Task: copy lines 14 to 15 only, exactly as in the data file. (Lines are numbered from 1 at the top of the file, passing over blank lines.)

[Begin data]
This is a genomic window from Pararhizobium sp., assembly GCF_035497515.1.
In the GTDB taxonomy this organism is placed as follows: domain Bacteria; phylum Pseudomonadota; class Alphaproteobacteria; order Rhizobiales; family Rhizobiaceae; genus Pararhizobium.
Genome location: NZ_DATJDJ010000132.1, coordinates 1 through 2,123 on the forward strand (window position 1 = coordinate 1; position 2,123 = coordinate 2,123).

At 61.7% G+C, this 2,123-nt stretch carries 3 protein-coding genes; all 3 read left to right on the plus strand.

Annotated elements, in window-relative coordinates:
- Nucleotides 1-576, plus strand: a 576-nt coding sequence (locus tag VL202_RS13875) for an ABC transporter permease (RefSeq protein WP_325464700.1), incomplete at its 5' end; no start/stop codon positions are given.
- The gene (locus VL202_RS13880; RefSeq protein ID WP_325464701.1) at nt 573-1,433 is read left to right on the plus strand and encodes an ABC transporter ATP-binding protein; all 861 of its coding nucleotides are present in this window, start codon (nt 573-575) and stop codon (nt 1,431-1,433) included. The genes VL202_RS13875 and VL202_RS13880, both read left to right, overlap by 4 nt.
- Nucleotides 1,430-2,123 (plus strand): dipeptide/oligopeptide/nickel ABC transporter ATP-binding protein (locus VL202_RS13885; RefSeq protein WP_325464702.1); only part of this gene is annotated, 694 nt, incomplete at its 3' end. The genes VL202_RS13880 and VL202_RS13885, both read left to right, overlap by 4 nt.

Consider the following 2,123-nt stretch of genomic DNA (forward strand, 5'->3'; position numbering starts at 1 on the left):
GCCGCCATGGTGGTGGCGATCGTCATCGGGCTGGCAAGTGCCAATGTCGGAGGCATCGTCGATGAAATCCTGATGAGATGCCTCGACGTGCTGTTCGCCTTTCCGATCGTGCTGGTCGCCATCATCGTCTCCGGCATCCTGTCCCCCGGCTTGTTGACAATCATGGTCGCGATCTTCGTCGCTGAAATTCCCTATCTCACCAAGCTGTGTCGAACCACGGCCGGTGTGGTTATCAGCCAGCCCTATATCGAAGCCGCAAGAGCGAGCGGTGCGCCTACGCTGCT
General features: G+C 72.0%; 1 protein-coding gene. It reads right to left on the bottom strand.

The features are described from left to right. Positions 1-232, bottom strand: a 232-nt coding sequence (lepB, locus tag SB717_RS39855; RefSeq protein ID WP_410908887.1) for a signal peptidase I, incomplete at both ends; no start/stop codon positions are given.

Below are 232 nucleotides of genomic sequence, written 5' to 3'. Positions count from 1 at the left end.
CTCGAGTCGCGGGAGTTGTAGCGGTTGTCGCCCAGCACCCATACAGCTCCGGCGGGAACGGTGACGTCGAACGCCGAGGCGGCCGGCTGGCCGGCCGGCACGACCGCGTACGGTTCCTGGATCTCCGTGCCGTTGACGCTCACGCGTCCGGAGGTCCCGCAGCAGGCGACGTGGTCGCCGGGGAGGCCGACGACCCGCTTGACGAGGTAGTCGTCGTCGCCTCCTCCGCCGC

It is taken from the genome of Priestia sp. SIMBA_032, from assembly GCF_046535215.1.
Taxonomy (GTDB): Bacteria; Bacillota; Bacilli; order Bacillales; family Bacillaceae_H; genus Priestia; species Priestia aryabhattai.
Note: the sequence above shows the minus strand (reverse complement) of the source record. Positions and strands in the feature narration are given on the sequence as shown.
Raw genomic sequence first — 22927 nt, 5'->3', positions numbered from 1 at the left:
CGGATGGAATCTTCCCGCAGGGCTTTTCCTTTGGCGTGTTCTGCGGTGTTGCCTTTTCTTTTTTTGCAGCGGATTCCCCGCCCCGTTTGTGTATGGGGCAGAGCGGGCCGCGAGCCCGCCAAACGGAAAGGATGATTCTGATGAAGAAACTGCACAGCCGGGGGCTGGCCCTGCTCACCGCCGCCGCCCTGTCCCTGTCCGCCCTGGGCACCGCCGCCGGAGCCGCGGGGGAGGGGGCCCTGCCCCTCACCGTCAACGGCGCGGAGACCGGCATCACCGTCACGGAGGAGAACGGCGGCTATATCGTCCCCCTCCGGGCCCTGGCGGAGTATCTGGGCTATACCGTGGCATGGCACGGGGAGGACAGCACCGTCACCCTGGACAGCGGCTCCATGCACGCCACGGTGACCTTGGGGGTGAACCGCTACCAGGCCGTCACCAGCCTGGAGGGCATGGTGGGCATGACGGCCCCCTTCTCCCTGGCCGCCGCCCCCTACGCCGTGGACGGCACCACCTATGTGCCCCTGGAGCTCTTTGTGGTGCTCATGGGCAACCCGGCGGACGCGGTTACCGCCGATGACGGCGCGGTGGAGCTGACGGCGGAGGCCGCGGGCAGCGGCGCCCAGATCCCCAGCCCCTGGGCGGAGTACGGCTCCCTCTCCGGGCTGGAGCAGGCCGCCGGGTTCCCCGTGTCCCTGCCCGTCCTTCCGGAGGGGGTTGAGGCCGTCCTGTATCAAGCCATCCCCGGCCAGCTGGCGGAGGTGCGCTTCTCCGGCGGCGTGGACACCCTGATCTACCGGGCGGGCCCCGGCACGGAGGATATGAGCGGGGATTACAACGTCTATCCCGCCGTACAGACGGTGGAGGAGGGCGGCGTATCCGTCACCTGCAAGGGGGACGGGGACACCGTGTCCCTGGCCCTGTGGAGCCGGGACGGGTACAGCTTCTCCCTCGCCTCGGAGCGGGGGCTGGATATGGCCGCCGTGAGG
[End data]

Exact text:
CTCGAGTCGCGGGAGTTGTAGCGGTTGTCGCCCAGCACCCATACAGCTCCGGCGGGAACGGTGACGTCGAACGCCGAGGCGGCCGGCTGGCCGGCCGGCACGACCGCGTACGGTTCCTGGATCTCCGTGCCGTTGACGCTCACGCGTCCGGAGGTCCCGCAGCAGGCGACGTGGTCGCCGGGGAGGCCGACGACCCGCTTGACGAGGTAGTCGTCGTCGCCTCCTCCGCCGC

It is taken from the genome of Priestia sp. SIMBA_032, from assembly GCF_046535215.1.